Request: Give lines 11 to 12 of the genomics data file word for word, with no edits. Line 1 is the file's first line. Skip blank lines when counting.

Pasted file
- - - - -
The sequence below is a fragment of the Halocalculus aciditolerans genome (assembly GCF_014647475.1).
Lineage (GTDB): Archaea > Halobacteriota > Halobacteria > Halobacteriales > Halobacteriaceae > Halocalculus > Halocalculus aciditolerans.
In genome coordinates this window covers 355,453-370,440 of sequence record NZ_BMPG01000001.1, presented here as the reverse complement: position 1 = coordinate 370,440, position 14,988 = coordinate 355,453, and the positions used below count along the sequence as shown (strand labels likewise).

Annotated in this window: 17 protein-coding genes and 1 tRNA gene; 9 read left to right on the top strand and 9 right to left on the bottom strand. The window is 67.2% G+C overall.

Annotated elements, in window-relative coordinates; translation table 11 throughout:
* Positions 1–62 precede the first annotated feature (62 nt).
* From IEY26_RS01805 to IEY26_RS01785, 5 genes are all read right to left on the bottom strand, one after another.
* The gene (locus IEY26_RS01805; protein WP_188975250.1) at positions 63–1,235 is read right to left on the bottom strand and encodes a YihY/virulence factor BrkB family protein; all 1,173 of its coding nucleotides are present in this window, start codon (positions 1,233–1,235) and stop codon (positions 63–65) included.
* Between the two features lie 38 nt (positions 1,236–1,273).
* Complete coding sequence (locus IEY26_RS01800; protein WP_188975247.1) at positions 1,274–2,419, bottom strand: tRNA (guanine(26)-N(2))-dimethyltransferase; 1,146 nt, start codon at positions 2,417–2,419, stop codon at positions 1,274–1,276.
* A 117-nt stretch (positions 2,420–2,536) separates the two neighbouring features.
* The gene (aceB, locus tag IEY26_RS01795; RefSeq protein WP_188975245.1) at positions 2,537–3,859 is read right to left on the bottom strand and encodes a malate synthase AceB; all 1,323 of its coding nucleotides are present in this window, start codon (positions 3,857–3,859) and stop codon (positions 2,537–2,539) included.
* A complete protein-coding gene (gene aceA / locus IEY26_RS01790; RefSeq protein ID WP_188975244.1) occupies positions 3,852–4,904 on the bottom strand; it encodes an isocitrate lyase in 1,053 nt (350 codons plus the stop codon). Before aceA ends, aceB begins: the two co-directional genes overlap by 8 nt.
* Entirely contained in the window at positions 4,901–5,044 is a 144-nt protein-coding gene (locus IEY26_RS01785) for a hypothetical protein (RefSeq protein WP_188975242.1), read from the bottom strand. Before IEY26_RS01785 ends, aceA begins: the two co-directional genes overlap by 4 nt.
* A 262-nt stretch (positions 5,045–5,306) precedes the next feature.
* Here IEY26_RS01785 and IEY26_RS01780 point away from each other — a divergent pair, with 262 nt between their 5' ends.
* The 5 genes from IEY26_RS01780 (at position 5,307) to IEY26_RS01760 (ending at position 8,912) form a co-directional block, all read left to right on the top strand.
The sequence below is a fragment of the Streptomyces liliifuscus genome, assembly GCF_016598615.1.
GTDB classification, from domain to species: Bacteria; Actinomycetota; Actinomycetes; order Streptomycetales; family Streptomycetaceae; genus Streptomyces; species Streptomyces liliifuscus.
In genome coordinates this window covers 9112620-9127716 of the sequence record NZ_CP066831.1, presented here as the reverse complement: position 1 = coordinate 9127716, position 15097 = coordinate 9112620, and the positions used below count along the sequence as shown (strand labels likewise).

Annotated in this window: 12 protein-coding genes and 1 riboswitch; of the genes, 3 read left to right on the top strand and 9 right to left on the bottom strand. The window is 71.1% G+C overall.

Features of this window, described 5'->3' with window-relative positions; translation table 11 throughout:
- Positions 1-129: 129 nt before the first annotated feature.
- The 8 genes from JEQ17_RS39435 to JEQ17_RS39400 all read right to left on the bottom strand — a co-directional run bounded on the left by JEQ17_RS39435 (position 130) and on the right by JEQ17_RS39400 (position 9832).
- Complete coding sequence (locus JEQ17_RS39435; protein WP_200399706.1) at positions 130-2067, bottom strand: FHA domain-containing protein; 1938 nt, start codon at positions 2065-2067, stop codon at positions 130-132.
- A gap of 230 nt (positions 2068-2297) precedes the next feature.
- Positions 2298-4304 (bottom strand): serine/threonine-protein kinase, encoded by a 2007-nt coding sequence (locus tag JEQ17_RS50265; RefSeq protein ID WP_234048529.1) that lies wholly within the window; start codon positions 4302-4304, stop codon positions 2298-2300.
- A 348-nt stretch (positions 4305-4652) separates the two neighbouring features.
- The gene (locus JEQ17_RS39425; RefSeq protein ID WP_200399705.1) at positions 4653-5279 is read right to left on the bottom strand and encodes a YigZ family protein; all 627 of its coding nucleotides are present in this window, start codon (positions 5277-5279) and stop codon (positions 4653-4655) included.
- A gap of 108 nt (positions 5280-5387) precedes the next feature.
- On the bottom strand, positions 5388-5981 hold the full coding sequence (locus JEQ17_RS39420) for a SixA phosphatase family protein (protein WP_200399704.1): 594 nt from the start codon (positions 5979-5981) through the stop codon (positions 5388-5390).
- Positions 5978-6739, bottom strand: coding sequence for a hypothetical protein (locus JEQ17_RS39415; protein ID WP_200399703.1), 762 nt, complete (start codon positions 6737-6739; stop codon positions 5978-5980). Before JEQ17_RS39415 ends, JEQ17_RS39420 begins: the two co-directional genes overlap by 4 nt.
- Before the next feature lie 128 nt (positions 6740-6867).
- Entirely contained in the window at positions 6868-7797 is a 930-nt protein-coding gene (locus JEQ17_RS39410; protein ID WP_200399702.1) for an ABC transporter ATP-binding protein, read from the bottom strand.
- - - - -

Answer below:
* A 117-nt stretch (positions 2,420–2,536) separates the two neighbouring features.
* The gene (aceB, locus tag IEY26_RS01795; RefSeq protein WP_188975245.1) at positions 2,537–3,859 is read right to left on the bottom strand and encodes a malate synthase AceB; all 1,323 of its coding nucleotides are present in this window, start codon (positions 3,857–3,859) and stop codon (positions 2,537–2,539) included.